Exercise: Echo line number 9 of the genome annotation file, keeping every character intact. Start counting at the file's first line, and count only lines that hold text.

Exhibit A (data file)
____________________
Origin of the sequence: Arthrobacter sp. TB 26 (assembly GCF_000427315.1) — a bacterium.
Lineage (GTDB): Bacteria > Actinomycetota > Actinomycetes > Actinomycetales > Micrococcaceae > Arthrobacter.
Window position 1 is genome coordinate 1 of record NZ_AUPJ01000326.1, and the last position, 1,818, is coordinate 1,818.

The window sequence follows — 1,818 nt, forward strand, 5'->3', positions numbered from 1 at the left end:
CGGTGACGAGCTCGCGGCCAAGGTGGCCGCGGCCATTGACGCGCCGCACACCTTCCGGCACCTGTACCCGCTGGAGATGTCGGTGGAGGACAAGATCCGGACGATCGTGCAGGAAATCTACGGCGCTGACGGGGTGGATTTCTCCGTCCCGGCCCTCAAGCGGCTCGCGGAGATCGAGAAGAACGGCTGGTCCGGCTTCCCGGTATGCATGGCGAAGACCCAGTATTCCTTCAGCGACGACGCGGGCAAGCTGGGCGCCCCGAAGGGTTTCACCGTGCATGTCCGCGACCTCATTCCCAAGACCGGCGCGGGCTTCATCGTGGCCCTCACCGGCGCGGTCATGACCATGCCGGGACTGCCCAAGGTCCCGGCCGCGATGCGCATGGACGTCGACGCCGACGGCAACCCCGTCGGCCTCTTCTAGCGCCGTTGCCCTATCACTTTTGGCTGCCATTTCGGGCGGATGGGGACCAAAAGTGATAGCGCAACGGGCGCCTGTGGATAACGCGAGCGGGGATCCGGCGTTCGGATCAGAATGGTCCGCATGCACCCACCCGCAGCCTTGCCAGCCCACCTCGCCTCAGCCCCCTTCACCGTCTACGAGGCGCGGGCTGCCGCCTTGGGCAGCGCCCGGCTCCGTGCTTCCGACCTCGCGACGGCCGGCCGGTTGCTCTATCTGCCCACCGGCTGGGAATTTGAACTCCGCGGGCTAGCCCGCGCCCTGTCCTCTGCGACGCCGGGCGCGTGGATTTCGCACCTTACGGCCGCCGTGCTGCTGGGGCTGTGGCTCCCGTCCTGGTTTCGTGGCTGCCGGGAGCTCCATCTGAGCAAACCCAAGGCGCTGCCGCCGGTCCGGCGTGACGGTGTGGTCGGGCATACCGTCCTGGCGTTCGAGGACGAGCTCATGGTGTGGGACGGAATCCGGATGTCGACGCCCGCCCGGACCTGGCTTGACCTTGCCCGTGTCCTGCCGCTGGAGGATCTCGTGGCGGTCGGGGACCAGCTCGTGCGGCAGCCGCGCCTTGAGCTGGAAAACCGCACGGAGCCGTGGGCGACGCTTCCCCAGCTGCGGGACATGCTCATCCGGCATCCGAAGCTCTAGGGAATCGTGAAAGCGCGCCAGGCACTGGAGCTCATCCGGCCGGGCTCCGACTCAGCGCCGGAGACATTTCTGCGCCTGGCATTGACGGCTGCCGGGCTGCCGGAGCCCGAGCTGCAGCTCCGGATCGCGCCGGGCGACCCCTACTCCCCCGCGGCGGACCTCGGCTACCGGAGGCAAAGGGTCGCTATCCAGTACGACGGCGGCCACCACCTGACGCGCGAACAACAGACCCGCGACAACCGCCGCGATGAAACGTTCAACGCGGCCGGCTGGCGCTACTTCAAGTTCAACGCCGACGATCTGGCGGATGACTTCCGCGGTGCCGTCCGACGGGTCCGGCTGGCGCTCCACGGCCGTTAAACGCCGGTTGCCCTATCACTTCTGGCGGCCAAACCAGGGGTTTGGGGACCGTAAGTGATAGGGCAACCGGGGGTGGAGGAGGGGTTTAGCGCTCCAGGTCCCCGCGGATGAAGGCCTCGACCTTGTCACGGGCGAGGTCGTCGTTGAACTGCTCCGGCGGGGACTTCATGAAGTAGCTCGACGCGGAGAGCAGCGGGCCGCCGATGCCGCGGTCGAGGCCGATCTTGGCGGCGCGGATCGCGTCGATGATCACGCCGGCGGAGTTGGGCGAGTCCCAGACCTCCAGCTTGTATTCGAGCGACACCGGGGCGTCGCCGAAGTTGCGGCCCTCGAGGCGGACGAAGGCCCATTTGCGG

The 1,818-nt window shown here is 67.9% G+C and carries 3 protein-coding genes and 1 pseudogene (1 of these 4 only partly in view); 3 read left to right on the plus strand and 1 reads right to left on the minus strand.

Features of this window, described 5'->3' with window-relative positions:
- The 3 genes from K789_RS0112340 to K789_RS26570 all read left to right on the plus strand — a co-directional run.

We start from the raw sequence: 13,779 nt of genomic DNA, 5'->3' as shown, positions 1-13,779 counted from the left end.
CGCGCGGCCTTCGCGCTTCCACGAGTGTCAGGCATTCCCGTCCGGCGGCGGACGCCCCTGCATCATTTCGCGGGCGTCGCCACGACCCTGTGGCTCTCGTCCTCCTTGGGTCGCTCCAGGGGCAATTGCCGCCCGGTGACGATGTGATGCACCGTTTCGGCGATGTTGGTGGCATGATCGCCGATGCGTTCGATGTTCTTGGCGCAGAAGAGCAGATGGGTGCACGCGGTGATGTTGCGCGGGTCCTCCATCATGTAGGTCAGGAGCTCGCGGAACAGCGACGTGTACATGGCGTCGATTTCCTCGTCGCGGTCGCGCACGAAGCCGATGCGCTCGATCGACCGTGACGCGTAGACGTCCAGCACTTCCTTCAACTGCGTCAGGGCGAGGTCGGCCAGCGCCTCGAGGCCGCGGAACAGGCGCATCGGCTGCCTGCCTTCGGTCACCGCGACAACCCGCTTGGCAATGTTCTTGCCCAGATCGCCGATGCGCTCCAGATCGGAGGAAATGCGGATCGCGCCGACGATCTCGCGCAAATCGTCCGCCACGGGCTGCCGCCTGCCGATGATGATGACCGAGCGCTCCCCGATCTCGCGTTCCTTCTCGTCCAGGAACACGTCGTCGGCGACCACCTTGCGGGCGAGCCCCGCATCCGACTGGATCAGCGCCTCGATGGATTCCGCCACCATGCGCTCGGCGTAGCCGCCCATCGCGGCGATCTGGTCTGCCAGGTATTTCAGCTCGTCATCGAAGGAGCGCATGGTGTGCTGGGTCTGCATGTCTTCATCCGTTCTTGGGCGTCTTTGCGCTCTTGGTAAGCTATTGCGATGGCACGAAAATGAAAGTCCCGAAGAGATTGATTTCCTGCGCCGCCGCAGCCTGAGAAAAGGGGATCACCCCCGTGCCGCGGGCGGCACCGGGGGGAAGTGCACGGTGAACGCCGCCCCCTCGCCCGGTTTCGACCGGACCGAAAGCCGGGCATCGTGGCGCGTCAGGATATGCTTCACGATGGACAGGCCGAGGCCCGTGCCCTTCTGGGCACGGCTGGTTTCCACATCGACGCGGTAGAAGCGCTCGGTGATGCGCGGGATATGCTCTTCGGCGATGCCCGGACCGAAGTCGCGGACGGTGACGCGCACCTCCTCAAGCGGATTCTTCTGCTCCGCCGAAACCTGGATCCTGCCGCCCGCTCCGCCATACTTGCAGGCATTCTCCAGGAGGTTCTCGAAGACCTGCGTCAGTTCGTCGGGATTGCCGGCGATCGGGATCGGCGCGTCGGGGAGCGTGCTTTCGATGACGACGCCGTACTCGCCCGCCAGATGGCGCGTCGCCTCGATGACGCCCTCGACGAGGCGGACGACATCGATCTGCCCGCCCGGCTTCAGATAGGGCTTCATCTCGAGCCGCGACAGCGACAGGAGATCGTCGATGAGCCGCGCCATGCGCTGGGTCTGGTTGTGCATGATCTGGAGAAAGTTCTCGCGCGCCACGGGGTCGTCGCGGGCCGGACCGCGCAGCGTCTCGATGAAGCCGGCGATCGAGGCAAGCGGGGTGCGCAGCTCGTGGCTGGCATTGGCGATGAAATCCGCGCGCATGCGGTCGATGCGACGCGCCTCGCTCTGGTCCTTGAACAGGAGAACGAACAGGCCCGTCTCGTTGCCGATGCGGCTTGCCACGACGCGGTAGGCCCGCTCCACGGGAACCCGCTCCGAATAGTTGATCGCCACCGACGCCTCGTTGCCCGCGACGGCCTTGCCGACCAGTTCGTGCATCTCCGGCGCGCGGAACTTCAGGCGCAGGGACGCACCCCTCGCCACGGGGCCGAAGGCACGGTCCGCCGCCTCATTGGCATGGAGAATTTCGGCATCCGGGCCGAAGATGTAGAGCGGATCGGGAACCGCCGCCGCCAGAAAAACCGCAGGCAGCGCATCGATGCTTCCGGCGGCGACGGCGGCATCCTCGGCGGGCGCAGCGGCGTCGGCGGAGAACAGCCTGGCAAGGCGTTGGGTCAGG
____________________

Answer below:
We start from the raw sequence: 13,779 nt of genomic DNA, 5'->3' as shown, positions 1-13,779 counted from the left end.